Movie Review by Ania Kalinowska
Starring: Daniel Day-Lewis, Camilla Belle, Catherine Keener, Paul Dano
Director: Rebecca Miller
Some would call THE BALLAD OF JACK AND ROSE a strange, strange story. This is mainly due to the relationship between its two main characters. Make no mistake; what goes on here is, by any of today’s standards, pretty peculiar. But if you look at the context of this film you’ll find that it fits in remarkably well.
A father and his daughter being exceptionally close is not considered the norm these days, and the kind of intimate parent-child relationship that Jack (Daniel Day-Lewis) and Rose (Camilla Belle) share could border on the illegal if it was happening in real life.
Then again, these characters live in strange circumstances. Cut off from the world, Jack has chosen to bring his daughter up almost single-handedly on an island that once housed a commune. It’s clear from the outset that he has always been discontent with modern society, and as he explains in the film, the commune was an experiment to try and rebuild society on a small scale. From the looks of things, the 60s Flower Power formula didn’t quite achieve world supremacy. After the commune fell to pieces, Jack stayed on with Rose and made a self-sufficient, contented life out of what was left.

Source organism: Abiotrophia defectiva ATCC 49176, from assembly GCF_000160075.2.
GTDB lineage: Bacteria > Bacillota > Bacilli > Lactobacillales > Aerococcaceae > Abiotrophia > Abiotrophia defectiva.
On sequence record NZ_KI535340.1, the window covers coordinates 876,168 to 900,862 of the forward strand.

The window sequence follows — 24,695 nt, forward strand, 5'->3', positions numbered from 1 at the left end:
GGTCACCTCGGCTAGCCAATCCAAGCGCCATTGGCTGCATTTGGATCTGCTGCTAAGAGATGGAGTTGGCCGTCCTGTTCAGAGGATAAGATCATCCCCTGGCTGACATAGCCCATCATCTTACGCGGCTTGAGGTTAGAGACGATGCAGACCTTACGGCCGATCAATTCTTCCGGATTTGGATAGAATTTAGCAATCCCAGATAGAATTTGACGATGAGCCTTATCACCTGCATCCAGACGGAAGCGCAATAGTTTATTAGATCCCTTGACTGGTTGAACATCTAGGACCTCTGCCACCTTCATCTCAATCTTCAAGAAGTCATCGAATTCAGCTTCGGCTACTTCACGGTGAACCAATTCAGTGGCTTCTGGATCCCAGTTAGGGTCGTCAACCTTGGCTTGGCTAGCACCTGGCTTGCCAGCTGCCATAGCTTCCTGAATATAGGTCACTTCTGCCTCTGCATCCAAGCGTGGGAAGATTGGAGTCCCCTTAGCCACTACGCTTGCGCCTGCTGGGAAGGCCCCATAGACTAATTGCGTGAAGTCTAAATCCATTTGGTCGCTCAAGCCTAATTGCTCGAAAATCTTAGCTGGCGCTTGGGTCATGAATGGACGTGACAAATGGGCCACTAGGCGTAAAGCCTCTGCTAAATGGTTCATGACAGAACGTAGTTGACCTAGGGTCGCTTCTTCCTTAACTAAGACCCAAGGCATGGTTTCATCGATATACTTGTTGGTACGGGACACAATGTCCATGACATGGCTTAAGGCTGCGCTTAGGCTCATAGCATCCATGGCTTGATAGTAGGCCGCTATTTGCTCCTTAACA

Now he is sick and she is growing up. Jack starts to see the error of his ways. He decides to ease a difficult time by asking his secret mainland girlfriend (Catherine Keener) and her two sons to move in with them. Rose is furious. This is understandable. She retaliates because she feels threatened and doesn’t want to lose her one-and-only caretaker, a man who has been her only reference for life during her entire life. The balance is disturbed.
This indie drama is about change, about making mistakes and about growing up – sexually and emotionally. It is a character study which holds incredible moments of truth executed brilliantly by its actors (especially Daniel Day-Lewis who is on top form), even though an exact story such as this one is never likely to happen. It also manages to be funny and sensitive, telling its tale with strong actions that make the characters that carry them out all the more potent.
It is however by no means perfect. Being a tad too slow means it’s boring if you are easily distracted, while the actual filmmaking is embarrassingly obvious in the symbolism it continuously attaches to everything. This makes it feel like an experiment rather than a mature masterpiece. Still, watching THE BALLAD OF JACK AND ROSE is more interesting than strange, and as such, deserves a viewing.